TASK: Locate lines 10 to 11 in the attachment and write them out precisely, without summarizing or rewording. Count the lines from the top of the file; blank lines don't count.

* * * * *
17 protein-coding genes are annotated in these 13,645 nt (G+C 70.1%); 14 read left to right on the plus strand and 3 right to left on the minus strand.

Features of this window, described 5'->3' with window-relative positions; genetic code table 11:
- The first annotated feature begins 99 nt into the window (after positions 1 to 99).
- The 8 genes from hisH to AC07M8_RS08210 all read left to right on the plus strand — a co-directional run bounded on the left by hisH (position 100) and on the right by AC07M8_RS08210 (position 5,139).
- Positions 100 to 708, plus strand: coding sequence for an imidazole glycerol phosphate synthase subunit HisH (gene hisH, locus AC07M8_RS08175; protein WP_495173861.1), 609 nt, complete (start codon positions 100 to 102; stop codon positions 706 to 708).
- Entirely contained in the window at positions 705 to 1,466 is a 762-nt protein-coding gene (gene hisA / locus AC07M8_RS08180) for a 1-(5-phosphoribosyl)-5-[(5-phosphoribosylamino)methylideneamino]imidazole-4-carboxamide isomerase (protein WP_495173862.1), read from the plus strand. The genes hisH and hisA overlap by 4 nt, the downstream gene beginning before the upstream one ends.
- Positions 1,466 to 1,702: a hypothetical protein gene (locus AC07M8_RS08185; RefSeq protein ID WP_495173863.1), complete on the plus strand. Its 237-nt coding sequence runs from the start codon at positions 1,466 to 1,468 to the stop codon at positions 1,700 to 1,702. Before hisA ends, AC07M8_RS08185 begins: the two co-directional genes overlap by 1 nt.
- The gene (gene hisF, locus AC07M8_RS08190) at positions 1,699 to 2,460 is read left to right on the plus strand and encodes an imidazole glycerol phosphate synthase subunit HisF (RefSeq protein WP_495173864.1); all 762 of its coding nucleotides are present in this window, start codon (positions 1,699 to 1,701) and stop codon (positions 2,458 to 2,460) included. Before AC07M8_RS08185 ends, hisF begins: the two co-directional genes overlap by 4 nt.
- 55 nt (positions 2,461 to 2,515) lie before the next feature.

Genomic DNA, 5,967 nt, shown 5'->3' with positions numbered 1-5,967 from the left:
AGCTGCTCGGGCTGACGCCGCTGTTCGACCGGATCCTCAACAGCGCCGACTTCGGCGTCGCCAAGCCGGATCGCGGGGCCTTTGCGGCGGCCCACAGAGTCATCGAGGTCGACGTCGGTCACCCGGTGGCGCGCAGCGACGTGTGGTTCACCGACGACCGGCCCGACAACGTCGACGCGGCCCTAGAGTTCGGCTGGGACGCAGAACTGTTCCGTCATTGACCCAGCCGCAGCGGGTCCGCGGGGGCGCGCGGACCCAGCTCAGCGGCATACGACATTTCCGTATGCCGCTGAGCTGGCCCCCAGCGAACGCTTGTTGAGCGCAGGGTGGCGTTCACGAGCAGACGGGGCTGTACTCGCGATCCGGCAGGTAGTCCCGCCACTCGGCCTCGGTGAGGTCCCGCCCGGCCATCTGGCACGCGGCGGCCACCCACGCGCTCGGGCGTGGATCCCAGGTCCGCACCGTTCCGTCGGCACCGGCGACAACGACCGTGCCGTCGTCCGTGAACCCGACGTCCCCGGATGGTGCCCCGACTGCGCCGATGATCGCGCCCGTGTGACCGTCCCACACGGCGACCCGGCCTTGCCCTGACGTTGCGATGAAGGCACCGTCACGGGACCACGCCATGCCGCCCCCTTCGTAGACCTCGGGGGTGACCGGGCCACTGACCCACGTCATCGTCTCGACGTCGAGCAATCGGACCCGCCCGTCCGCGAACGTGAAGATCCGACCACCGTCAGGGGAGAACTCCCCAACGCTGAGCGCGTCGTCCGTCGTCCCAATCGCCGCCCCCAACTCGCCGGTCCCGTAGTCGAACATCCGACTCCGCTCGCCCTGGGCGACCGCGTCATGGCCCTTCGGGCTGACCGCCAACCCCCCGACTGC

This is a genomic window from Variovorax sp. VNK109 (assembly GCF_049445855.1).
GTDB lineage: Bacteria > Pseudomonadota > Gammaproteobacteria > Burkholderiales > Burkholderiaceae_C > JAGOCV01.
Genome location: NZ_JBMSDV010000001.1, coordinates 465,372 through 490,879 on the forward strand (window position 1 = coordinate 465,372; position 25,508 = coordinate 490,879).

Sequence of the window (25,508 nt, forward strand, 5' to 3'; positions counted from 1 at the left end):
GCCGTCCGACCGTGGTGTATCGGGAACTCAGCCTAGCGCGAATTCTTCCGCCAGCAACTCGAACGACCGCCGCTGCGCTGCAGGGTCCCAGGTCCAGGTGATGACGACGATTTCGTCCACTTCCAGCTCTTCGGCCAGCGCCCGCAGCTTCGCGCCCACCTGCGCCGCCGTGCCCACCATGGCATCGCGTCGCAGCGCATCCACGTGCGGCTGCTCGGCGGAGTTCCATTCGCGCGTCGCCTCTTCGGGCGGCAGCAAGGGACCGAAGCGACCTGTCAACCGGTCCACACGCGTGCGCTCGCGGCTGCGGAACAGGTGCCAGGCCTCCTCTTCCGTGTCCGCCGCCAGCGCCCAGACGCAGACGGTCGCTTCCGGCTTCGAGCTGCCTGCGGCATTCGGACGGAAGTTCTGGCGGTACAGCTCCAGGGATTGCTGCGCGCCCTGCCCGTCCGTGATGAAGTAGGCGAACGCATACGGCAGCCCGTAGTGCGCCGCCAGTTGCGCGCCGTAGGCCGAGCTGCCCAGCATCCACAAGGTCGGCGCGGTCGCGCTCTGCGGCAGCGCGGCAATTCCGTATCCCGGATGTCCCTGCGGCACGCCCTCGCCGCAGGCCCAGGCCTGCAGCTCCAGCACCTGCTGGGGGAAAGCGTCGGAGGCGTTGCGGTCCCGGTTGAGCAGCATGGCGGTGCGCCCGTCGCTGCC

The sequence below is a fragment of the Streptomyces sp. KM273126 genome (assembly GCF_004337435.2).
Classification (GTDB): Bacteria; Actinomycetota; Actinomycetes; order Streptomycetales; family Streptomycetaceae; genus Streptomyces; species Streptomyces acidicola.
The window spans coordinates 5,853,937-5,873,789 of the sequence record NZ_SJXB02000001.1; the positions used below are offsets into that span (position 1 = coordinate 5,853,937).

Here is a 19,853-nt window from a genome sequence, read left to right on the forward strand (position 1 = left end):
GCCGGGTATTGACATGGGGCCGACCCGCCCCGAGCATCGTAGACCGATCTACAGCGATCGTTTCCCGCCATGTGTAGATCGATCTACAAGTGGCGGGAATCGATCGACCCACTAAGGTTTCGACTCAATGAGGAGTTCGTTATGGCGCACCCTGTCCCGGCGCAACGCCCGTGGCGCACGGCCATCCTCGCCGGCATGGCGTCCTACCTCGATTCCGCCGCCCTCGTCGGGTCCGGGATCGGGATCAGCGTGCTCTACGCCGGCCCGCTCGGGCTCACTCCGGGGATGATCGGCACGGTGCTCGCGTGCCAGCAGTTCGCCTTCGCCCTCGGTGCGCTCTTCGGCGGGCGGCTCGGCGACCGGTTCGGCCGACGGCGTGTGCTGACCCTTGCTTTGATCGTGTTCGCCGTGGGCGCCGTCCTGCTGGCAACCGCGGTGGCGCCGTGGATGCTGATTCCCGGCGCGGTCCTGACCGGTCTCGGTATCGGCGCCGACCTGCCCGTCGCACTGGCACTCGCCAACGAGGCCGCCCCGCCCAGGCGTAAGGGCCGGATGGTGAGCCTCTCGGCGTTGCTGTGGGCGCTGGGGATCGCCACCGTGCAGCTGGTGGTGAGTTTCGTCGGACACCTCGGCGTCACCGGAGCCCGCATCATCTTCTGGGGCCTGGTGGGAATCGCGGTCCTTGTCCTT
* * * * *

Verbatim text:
Genomic DNA, 5,967 nt, shown 5'->3' with positions numbered 1-5,967 from the left:
AGCTGCTCGGGCTGACGCCGCTGTTCGACCGGATCCTCAACAGCGCCGACTTCGGCGTCGCCAAGCCGGATCGCGGGGCCTTTGCGGCGGCCCACAGAGTCATCGAGGTCGACGTCGGTCACCCGGTGGCGCGCAGCGACGTGTGGTTCACCGACGACCGGCCCGACAACGTCGACGCGGCCCTAGAGTTCGGCTGGGACGCAGAACTGTTCCGTCATTGACCCAGCCGCAGCGGGTCCGCGGGGGCGCGCGGACCCAGCTCAGCGGCATACGACATTTCCGTATGCCGCTGAGCTGGCCCCCAGCGAACGCTTGTTGAGCGCAGGGTGGCGTTCACGAGCAGACGGGGCTGTACTCGCGATCCGGCAGGTAGTCCCGCCACTCGGCCTCGGTGAGGTCCCGCCCGGCCATCTGGCACGCGGCGGCCACCCACGCGCTCGGGCGTGGATCCCAGGTCCGCACCGTTCCGTCGGCACCGGCGACAACGACCGTGCCGTCGTCCGTGAACCCGACGTCCCCGGATGGTGCCCCGACTGCGCCGATGATCGCGCCCGTGTGACCGTCCCACACGGCGACCCGGCCTTGCCCTGACGTTGCGATGAAGGCACCGTCACGGGACCACGCCATGCCGCCCCCTTCGTAGACCTCGGGGGTGACCGGGCCACTGACCCACGTCATCGTCTCGACGTCGAGCAATCGGACCCGCCCGTCCGCGAACGTGAAGATCCGACCACCGTCAGGGGAGAACTCCCCAACGCTGAGCGCGTCGTCCGTCGTCCCAATCGCCGCCCCCAACTCGCCGGTCCCGTAGTCGAACATCCGACTCCGCTCGCCCTGGGCGACCGCGTCATGGCCCTTCGGGCTGACCGCCAACCCCCCGACTGC